When Congress passed the 2018 Farm Bill it cleared the way for hemp to be grown across the United States. Hemp comes from the cannabis plant which is mostly known for its ability to produce marijuana which remains illegal. The difference between the two is simple: one gets you high, the other doesn’t. However, some store owners have recently started selling a version of hemp that produces a similar effect as marijuana, effectively blurring the lines. The federal Drug Enforcement Administration has attempted to ban the new product, but that’s not deterred business owners who are now exploiting a legal loophole.
“Hence some of those crazy reactions we have read about in regards to using spice and those kinds of things,” Gordons said. “I would highly recommend everybody not to touch that stuff.”
“So it’s present for a little bit in the plant. But how guys are doing it in California and some guys out here they’re using a CBD concentrate and using that to convert into a Delta-8-THC molecule,” said Gordon.
But the attempt to ban the high-inducing CBD has run into headwinds. For one, the DEA is trying to ban it by rule, not by law. And That new rule is being challenged by the Hemp Industries Association. Board member Tim Gordon is the Scientific Officer for a CBD and Hemp company. And he says Delta-8 is in no way synthetic.
“If I use a Delta-9-THC product from a medical marijuana treatment center it creates a euphoric high that can last anywhere from two to four hours,” said Petrick. “Delta-8 on the other hand is very quick in and quick out, it’s an effect that lasts anywhere from 30 minutes to an hour and a half.”
But drug warriors do not go quietly into that good night, and DEA remains in the picture. It issued an interim rule seeking to regulate the industry—in particular, against extractors. When processing hemp from the hempy biomass to oil, the intermediary hemp material (IHM) transiently contains THC levels above the legal limit of 0.3%. DEA has taken that scenario, as well as waste hemp material (HWM) as another inevitable byproduct of hemp processing, as a reason to crack down on extractors.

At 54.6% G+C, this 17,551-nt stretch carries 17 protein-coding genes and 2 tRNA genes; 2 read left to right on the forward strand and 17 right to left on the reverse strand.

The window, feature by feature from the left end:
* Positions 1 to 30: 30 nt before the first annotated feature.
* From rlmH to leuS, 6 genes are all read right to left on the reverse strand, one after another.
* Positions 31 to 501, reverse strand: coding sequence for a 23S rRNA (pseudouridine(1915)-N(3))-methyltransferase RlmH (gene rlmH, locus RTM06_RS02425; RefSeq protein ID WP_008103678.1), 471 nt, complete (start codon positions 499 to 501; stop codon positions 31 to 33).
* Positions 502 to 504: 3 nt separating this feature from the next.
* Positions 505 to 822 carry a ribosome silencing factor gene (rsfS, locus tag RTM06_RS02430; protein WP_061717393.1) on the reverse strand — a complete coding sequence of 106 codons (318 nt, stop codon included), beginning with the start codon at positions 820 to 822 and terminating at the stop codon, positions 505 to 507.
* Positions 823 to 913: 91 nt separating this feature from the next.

It’s anybody’s guess which way the court will decide. On the one hand, the 2018 Farm Bill is rather explicit about writing DEA out of the regulation of hemp. But the U.S. Department of Agriculture wrote a rule re-inserting DEA. And the recent hubbub over buzzy delta-8 THC has raised eyebrows that this kissing cousin to get-high delta-9 THC—while technically legal per the farm bill—nevertheless is reason enough to get DEA back in hemp’s business.
HIA is famous for defeating DEA in court—starting in 2004 when it successfully won the right to nosh on hemp seeds.
That, however, is not good enough for the Drug Enforcement Administration (DEA). The nonpareil drug warrior agency issued an interim final rule (IFR) last August that takes the position that transiently hot hemp during the extraction process qualifies as “marihuana,” and thus, extractors are in possession of a Schedule I controlled substance.
Extractors are freaked out that they could now become felons just for doing their job.
The simple form lists five different broad criteria for registering how the IFR has affected business practices:
Enter the 43-page HIA lawsuit. HIA is seeking comment from anyone affected as part of the case it is building against DEA.